In a sentiment that is understandable coming from any creator – but especially from one responsible for the best-selling manga in history – One Piece creator Eiichiro Oda has revealed that the precedent of failure set by previous attempts to adapt various manga and anime led him to be extremely protective of his work during its translation to live-action.
The esteemed mangaka recalled his hesitance towards allowing the Straw Hats to set sail for live-action horizons while reflecting on the Netflix series’ production to The New York Times’ Charles Solomon.
“A live-action adaptation of a manga doesn’t simply re-enact the source material on a one-to-one basis: It involves really thinking about what fans love about the characters, the dynamics among them — and being faithful to those elements,” explained Oda at the onset of his interview. “A good live-action show doesn’t have to change the story too much. The most important thing is whether the actors can reproduce the characters in a way that will satisfy the people who read the manga.”
“I think we did it well,” he added, “so I hope audiences will accept it.”
To this end, the mangaka was later pressed on whether or not he believed Luffy’s Gum-Gum powers were “better suited to animation than to live-action?”, to which he noted, “When I first started, I didn’t think there was any point in drawing a manga that could be remade in live-action. But when I saw the movie Shaolin Soccer, it felt like a manga-esque world brought to life.”
“I changed my mind,” said Oda.”I realized times had changed, and there was technology available that could make a live-action One Piece happen. So I shifted to finding the right partner to bring the manga to life.”
Taking notice of the creator’s caution towards the idea of a live-action adaptation of his fantasy adventure series, Solomon would next inquire as to whether or not Oda’s wariness had been informed by the fact that “attempts to adapt popular anime into American live-action movies and series have generally been unsuccessful”, with the reporter offering up Ghost in the Shell (2017) and Cowboy Bebop (2021) as specific examples of Hollywood’s insulting handling of Japanese properties.
“Various manga had been made into live action, but there was a history of failure; no one in Japan could name a successful example,” Oda answered in turn. “Would fans of One Piece — and viewers who don’t know the manga — accept it? Perhaps it was time to search for the answer.”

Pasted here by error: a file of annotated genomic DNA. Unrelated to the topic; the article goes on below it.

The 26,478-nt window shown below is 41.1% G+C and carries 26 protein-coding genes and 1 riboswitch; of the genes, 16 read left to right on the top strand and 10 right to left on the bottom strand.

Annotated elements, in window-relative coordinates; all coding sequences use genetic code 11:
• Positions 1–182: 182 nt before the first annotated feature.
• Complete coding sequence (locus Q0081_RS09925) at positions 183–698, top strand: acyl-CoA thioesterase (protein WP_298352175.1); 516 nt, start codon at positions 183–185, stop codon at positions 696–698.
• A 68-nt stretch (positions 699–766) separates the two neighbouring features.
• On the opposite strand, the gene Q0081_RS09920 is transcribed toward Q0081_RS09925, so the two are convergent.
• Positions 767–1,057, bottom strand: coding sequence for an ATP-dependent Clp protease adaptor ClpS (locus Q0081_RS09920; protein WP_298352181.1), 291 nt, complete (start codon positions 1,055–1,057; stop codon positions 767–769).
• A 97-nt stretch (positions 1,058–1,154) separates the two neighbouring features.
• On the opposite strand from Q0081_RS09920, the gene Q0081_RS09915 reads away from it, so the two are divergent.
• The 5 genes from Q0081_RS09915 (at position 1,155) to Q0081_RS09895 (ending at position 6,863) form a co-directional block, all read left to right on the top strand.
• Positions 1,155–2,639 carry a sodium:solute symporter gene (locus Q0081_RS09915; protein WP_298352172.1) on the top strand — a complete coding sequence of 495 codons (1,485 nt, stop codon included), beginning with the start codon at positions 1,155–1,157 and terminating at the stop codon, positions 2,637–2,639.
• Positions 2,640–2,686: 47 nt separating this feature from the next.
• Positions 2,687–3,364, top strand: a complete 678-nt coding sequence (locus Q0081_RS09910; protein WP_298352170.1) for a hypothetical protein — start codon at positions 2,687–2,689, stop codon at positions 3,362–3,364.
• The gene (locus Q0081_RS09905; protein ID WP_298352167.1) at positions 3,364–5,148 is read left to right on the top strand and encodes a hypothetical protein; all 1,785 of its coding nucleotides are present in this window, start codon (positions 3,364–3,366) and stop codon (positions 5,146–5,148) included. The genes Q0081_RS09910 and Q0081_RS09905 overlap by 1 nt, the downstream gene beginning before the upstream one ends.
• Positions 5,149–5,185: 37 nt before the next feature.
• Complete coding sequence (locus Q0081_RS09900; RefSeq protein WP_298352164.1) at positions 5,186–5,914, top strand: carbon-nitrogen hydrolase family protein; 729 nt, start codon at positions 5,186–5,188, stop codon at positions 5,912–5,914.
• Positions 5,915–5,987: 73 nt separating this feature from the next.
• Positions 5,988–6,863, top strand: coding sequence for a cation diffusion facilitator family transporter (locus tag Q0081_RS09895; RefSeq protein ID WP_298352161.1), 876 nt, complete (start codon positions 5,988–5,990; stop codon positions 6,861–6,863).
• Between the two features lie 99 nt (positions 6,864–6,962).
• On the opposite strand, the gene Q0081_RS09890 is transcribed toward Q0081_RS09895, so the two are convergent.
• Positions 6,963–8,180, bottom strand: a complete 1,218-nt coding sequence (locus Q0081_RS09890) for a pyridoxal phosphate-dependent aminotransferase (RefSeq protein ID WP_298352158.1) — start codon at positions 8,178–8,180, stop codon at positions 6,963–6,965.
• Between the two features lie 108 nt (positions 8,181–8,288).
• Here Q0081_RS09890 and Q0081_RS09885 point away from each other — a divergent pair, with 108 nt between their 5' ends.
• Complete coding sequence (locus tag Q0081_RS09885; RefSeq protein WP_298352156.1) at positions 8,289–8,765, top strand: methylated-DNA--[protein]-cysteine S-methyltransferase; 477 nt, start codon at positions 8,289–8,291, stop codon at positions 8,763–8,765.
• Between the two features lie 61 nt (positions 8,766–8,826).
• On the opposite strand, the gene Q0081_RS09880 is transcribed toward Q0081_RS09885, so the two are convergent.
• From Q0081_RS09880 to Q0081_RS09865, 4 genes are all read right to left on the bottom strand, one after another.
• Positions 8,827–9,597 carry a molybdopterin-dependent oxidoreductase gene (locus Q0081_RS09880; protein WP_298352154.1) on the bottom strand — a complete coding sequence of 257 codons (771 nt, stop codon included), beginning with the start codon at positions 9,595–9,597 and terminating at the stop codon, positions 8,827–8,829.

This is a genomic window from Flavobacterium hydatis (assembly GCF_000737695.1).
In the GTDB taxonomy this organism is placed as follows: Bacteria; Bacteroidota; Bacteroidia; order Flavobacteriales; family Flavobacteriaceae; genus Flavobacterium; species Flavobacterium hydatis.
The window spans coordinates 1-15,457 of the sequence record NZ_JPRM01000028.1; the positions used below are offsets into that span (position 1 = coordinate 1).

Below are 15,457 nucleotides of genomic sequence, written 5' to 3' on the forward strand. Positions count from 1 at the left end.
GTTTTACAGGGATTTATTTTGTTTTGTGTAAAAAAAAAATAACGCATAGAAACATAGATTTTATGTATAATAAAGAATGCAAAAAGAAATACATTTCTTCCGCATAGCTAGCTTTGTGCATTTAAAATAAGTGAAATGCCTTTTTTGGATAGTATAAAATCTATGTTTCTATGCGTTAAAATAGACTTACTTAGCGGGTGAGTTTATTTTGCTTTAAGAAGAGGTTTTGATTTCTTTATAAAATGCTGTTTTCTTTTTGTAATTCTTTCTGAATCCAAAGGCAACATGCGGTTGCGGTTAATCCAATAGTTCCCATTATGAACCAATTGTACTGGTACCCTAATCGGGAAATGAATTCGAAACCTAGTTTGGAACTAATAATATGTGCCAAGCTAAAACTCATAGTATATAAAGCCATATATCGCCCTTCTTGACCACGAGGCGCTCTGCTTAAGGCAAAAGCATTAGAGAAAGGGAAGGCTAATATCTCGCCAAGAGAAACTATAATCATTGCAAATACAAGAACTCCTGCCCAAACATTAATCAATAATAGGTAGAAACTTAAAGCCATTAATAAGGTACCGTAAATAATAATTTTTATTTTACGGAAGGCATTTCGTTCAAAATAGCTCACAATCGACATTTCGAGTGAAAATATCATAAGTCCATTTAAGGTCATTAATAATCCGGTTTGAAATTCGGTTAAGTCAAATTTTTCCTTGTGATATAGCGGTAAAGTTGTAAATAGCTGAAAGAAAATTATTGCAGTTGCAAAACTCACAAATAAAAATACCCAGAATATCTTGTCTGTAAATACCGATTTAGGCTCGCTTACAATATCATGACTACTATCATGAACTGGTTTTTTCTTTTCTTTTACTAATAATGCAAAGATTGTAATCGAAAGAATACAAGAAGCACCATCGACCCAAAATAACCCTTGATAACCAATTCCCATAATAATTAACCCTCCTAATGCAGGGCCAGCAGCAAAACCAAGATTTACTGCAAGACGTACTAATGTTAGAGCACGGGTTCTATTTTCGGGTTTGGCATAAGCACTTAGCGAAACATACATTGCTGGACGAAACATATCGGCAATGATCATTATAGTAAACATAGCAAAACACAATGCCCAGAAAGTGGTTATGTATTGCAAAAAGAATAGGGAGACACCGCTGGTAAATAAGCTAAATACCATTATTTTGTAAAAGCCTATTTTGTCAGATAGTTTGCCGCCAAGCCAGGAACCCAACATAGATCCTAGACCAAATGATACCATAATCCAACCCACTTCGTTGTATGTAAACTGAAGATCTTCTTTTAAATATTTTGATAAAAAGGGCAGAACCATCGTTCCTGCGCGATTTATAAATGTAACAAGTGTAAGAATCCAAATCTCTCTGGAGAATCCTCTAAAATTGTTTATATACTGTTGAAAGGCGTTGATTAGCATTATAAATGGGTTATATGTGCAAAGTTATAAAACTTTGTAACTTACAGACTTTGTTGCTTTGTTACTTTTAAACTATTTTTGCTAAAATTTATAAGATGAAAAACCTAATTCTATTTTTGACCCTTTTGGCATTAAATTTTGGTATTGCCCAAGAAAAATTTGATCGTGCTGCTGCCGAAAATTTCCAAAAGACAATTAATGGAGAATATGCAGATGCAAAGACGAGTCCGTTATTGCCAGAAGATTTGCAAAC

RELATED: Netflix’s Live-Action ‘One Piece’ Showrunner Says The Most Important Lesson He Learned From Series Creator Eiichiro Oda Was “That Getting Too Far Away From The Source Material Was Not Going To Be Good In Anyway”
Closing out his thoughts on the topic, Oda praised Netflix’s deference to his role as the series’ creator – a move which he indicated was the main factor in his decision to hand the streaming giant the keys to the Going Merry.
“Thankfully, Netflix agreed that they wouldn’t go out with the show until I agreed it was satisfactory,” he told Solomon. “I read the scripts, gave notes and acted as a guard dog to ensure the material was being adapted in the correct way.”
It should be noted that though Solomon directly pointed to America’s poor track record of live-action manga and anime adaptations, Oda’s reply seemed to speak to not just the West’s failures, but also those from Japan itself.
While such abominations as the aforementioned Cowboy Bebop and Dragon Ball Evolution stand as the most egregious example of live-action filmmakers taking an axe to a series’ respective source material, Japanese misses ranging from the Attack on Titan (2015), to Black Butler (2014), to Devilman (2004) are equally deserving of their own spots in the ‘Live-Action Failure’ pantheon.
The Oda-supervised, live-action take on One Piece is now available for streaming – and according to fan sentiment, it seems the mangaka’s dilligence has more or less paid off.